Murphy wouldn't win the Oscar and it was often suggested that he lost because of his next production, Norbit. Here Murphy would play the titular hero, a weakling abused by his huge, mad wife (also played by Murphy). Teaming up with first love Thandie Newton, he must try to save Mr Wong's orphanage (Wong being Murphy again) from being turned into a titty bar by rapacious Cuba Gooding Jr, who'd made an early appearance as a kid getting his hair cut in Coming To America. Written by Murphy and his brother Charles, it was packed with fat-jokes and crude caricatures that many found offensive - perhaps the reason for the Oscar defeat - but the public lapped it up, and it was yet another mighty smash. The third installment of Shrek would then continue his run.
Having received $20 million each for Pluto Nash and the sequels to The Nutty Professor and Dr Dolittle, Murphy can perhaps try again for the empire he threatened to build when younger. He does give money away - to the AIDS Foundation, the Martin Luther King Jr Centre, various cancer charities, he donated $100,000 to the Screen Actors' Guild's strike relief fund - but he reinvests heavily in his own organisations. Having been burned so badly in his earlier career, he likes to surround himself with people he can trust too. His cousin Ray looks after him, his childhood friend Clint Smith is VP of his TV company, while Lillian and Vernon help out with Panda Merchandising, which controls the rights to Eddie's products. What he needs most, though, is a screenwriter he can trust and a director to control his excesses.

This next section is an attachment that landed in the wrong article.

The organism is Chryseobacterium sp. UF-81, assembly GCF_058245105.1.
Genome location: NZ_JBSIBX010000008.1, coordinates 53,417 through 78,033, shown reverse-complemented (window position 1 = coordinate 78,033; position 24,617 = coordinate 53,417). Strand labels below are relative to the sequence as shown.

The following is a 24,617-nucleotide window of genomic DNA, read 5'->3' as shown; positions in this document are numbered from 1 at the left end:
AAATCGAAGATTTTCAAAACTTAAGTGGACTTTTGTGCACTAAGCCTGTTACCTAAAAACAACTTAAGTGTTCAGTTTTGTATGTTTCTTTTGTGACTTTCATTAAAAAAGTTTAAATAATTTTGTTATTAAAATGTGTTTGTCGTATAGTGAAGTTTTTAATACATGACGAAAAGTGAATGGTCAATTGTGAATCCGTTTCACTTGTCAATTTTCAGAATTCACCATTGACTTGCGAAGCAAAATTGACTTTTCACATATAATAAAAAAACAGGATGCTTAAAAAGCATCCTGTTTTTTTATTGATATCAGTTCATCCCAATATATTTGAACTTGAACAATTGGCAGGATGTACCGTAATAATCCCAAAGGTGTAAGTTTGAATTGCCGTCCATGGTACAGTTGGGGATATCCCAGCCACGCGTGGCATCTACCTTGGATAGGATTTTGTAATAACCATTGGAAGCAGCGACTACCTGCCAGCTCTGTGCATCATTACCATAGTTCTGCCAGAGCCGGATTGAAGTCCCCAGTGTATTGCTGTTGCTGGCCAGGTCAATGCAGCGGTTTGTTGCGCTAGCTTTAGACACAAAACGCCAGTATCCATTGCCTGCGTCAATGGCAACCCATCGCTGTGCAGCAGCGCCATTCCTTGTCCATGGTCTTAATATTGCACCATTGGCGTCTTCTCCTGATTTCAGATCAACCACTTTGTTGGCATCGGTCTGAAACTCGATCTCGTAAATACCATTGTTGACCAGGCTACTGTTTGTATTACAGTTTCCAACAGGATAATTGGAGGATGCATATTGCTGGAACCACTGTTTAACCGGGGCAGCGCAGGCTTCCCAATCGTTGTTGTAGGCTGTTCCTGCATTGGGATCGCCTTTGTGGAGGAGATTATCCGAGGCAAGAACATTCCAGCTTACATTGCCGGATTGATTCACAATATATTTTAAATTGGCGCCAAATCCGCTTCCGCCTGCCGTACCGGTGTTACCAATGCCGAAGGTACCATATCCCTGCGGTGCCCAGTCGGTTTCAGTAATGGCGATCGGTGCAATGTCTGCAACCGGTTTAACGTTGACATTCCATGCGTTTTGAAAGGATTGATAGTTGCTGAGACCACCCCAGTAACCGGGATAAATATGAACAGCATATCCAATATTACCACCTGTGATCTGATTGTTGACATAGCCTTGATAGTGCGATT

After all, despite the billions of dollars he's generated for Hollywood, the only major film prize he has ever won is a Golden Raspberry for Harlem Nights. This situation needs to be addressed, and soon.
Eddie Murphy, world famous people, actor, comedian